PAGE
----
Factors related to forest healing produce therapeutic effects in forest environments. These factors encompass various environmental elements from the forest, such as phytoncides, visual stimuli, distinctive sounds, abundant oxygen and anions, as well as optimal temperature, humidity, and terrain [11]. Numerous studies have sought to evaluate the impact of these factors on health improvement; however, many aspects remain unconfirmed.
The major effects of forest healing identified in previous studies include improvements in psychoemotional stability and recovery, autonomic nervous and hormonal activities, immune functions, and cardiovascular conditions. Emotional disorders such as depression, anxiety, and anger have shown improvement following forest therapy programs [12]. Improvements in heart rate variability and alpha waves in electroencephalography, along with decreased cortisol levels and attenuated hemodynamic variables, have been reported after participation in forest healing programs [13,14]. These results do not appear to act independently but are likely correlated with each other. However, the detailed mechanisms behind these improvements require further exploration in future studies. Other research has indicated that phytoncides, released in large quantities from forest environments, enhance the activity and proliferation of natural killer cells and stimulate the expression of anticancer proteins [15]. Despite these findings, comprehensive studies clarifying the effects of forest environments on controlling specific diseases remain limited.
Given the recent emergence of alternative approaches to conventional CR and the advocacy for forests as healing environments, we explored the practicality of a new CR method that combines intensive lifestyle habituation with subsequent home-based programs, which include exercising in urban forests. Additionally, we focused on assessing the feasibility and safety of exercising in urban forests for both primary and secondary prevention of coronary artery disease (CAD).
Ethics statement
The study was approved by the Research Ethics Committee of Kangbuk Samsung Hospital (No. 2022-06-054). The study was thoroughly explained to the patients, who fully understood all the processes involved and voluntarily chose to participate.
Eleven older adults at risk for CAD were recruited from a health center in Seosan, Korea, through advertisements targeted at the local community. Seventeen patients who had undergone percutaneous coronary intervention (PCI) for CAD were recruited from Kangbuk Samsung Hospital (Seoul, Korea) by advertising to outpatients, and were included in a secondary prevention group. Eligibility for the primary prevention group included older adults without cardiac disease but with risk factors for CAD. For the secondary prevention group, eligibility was limited to patients classified as low or moderate risk according to the American Association of Cardiovascular and Pulmonary Rehabilitation (AACVPR) stratification criteria (Table 1).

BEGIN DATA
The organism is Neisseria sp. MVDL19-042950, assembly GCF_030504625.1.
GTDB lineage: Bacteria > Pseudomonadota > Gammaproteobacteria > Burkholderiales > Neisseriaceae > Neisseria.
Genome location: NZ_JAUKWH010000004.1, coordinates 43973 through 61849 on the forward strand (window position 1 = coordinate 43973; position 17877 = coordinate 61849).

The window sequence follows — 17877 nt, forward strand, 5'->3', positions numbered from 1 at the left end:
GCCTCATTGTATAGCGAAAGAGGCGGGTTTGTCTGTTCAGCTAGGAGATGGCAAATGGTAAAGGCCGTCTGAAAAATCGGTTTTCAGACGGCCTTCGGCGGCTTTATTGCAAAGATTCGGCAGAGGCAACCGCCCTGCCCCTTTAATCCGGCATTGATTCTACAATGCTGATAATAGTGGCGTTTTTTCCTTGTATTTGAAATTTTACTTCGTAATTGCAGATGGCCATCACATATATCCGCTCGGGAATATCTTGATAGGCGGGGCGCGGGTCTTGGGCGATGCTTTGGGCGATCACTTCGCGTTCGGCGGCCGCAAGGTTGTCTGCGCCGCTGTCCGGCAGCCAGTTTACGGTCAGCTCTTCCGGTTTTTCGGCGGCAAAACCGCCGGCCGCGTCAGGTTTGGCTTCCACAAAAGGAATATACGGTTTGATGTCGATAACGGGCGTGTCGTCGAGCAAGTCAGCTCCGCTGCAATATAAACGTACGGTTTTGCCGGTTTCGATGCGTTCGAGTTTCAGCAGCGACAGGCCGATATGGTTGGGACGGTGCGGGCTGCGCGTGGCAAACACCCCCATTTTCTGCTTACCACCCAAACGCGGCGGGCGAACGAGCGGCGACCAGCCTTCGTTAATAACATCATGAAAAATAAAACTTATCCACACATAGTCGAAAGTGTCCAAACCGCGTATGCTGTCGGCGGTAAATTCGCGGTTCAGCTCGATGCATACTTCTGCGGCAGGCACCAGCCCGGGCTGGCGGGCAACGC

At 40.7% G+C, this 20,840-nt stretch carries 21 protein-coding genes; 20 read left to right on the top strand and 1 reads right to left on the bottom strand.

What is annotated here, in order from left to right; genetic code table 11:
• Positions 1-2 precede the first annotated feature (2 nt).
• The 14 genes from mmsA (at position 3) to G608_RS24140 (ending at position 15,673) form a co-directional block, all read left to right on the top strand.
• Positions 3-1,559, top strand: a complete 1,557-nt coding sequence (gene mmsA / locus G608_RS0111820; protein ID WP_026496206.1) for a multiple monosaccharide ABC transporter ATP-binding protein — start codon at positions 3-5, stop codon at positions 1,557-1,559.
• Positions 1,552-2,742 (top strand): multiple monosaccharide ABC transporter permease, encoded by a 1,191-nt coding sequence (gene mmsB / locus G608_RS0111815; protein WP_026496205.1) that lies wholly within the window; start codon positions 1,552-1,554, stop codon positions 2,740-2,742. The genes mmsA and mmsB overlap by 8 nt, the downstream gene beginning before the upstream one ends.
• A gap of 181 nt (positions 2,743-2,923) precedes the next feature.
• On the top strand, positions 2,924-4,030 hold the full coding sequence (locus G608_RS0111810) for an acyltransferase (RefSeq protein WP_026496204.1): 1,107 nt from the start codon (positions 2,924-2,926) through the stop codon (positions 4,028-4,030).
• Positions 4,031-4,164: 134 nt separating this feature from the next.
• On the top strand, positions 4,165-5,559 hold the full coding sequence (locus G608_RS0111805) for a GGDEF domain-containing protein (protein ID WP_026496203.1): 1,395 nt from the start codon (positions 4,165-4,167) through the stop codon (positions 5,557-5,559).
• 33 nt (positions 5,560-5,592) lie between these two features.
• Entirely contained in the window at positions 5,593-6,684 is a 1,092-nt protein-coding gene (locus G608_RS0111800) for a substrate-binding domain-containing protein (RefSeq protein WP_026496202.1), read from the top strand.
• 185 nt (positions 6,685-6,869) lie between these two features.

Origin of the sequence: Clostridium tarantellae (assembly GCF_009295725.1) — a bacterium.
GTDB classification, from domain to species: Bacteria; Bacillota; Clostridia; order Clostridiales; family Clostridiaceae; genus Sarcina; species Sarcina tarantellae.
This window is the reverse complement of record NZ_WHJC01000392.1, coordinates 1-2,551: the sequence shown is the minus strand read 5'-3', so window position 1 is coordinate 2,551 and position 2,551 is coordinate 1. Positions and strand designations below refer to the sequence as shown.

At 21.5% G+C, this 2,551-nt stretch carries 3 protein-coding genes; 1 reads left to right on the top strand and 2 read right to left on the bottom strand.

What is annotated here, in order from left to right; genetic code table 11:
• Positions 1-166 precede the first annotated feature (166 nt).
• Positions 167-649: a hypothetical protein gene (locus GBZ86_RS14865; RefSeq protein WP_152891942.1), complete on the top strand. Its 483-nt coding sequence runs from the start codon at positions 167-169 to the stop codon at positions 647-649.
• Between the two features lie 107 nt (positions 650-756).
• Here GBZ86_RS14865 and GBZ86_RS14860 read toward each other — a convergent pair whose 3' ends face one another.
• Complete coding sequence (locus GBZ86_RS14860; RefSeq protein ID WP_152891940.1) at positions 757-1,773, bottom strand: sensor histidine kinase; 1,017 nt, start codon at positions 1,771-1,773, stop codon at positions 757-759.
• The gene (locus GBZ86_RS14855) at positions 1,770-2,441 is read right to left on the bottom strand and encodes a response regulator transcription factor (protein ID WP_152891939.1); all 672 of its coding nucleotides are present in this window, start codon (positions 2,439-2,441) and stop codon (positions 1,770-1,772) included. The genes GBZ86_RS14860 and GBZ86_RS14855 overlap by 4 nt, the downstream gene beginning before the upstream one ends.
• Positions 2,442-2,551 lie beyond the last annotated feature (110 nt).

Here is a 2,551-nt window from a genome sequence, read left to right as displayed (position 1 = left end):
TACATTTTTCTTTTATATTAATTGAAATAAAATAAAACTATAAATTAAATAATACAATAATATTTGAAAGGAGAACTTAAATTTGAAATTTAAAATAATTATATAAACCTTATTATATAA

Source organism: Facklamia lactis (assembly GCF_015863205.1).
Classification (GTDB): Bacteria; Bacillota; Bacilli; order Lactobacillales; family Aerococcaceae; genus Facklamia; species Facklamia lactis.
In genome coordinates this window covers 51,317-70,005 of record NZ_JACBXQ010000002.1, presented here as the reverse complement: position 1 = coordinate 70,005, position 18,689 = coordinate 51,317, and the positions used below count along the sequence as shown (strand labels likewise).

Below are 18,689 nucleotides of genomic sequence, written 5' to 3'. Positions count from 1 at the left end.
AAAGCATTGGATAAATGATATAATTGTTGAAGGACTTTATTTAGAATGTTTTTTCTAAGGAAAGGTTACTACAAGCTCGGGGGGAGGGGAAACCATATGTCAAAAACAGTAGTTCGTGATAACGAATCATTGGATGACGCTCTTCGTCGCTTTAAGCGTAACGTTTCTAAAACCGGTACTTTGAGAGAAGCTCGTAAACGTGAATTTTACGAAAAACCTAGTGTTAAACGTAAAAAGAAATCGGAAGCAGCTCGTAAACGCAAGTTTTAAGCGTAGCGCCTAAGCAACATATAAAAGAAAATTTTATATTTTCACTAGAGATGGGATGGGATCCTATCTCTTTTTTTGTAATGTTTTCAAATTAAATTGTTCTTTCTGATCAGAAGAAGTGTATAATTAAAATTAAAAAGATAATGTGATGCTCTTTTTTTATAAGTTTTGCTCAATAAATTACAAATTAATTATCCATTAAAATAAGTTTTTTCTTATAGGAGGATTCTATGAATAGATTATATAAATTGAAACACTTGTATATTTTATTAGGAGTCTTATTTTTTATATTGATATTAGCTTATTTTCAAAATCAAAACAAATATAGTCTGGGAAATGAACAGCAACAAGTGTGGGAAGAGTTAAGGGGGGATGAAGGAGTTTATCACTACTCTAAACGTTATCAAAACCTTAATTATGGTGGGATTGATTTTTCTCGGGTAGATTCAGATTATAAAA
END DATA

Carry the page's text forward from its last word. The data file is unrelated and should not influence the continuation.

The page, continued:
Intensive lifestyle education was conducted 1 week prior to the commencement of the home-based program for both groups, as shown in Fig. 1. The primary prevention group participated in residential intensive lifestyle education at the National Center for Forest Therapy (Yeongju, Korea). Meanwhile, the secondary prevention group's lifestyle education was held at The K Hotel, which is surrounded by an urban forest and located in the southern part of Seoul, Korea. A multidisciplinary team, including a medical doctor, program coordinator, exercise physiologist, nutritionist, chef, and psychologist, was present to oversee patient education. The daily schedule for all patients included both theoretical and practical education, encompassing exercise classes, nutritional education with cooking demonstrations, and stress management sessions. These activities were designed to promote regular physical activity, a prudent diet, and emotional control, all aimed at modifying CAD risk factors. Forest trails were utilized by both groups to acquaint the patients with forest-based exercises, as depicted in Figs. 2 and 3. Additionally, indoor exercises involving equipment such as gym balls and elastic bands were introduced, which the patients were encouraged to continue during the home-based program.
After 1 week of intensive lifestyle education, participants independently began an 11-week home-based program, building on the lessons they had learned. They were encouraged to maintain regular exercise both in the forest and at home, adhere to a low-sodium and low-fat diet, and practice stress management as part of their daily routine. Participants were equipped with wearable devices (Google Fitbit) to track daily energy expenditure and monitor heart rate. Both groups were informed about their target heart rate ranges. Staff members kept track of daily activities by communicating with patients via smartphones. To monitor the progression of the program and the clinical status of the patients, staff accompanied them on weekly forest hikes. During these hikes, a staff member carried a portable automated external defibrillator to manage any potential cardiac incidents.
Statistical analysis